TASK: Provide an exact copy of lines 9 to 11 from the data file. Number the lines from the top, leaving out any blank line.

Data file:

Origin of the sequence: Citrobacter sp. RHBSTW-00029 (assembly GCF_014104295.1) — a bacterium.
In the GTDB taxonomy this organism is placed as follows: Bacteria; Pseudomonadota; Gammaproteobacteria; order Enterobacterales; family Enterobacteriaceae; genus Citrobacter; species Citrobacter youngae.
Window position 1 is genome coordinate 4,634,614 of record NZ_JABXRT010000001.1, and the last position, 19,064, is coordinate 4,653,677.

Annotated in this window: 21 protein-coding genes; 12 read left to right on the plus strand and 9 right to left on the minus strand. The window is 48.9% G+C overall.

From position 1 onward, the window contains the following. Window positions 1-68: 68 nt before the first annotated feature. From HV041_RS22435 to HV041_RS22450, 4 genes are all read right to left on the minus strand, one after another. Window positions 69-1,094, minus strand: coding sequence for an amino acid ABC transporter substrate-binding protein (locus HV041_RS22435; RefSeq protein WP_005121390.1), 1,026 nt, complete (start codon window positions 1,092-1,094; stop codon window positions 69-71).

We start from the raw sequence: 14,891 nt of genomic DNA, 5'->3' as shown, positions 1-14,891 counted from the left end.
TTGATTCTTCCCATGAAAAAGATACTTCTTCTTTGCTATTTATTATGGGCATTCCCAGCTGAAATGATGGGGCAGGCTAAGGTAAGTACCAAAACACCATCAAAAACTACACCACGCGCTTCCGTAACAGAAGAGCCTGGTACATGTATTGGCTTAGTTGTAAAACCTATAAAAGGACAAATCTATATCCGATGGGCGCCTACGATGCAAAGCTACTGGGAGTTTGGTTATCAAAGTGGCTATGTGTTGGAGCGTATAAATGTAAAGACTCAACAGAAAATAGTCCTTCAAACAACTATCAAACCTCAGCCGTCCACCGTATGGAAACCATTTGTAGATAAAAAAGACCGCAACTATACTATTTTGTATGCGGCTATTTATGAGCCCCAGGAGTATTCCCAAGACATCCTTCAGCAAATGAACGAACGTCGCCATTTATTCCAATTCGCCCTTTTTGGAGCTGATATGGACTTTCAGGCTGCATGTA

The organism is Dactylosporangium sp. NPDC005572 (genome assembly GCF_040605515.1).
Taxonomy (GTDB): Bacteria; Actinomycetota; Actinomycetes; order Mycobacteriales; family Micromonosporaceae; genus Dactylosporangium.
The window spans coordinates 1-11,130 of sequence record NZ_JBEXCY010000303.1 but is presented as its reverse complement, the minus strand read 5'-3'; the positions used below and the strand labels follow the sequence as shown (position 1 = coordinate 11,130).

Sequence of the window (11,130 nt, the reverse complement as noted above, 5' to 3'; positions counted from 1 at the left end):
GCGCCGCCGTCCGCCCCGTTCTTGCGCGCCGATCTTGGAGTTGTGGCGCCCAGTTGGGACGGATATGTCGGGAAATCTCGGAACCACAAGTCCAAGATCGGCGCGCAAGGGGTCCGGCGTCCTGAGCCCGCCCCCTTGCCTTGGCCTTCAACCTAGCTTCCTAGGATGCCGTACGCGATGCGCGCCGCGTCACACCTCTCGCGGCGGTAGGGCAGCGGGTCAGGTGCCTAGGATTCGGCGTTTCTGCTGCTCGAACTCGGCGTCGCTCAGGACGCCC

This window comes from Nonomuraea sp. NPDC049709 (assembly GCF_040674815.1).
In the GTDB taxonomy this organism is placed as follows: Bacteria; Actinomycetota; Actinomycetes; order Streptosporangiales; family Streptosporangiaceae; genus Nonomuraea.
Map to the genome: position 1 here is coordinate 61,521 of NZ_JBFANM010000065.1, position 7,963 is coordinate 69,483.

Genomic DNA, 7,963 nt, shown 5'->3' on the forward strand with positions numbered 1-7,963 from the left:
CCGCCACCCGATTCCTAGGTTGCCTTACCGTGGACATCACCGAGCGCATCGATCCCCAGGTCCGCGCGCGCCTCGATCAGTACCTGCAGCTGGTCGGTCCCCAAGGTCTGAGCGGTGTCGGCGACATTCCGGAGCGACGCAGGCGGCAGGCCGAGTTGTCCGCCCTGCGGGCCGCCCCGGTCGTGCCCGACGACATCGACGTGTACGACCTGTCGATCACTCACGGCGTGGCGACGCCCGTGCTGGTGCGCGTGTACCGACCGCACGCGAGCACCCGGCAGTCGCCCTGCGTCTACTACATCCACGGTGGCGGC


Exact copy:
Taxonomy (GTDB): Bacteria; Actinomycetota; Actinomycetes; order Mycobacteriales; family Micromonosporaceae; genus Dactylosporangium.
The window spans coordinates 1-11,130 of sequence record NZ_JBEXCY010000303.1 but is presented as its reverse complement, the minus strand read 5'-3'; the positions used below and the strand labels follow the sequence as shown (position 1 = coordinate 11,130).

Sequence of the window (11,130 nt, the reverse complement as noted above, 5' to 3'; positions counted from 1 at the left end):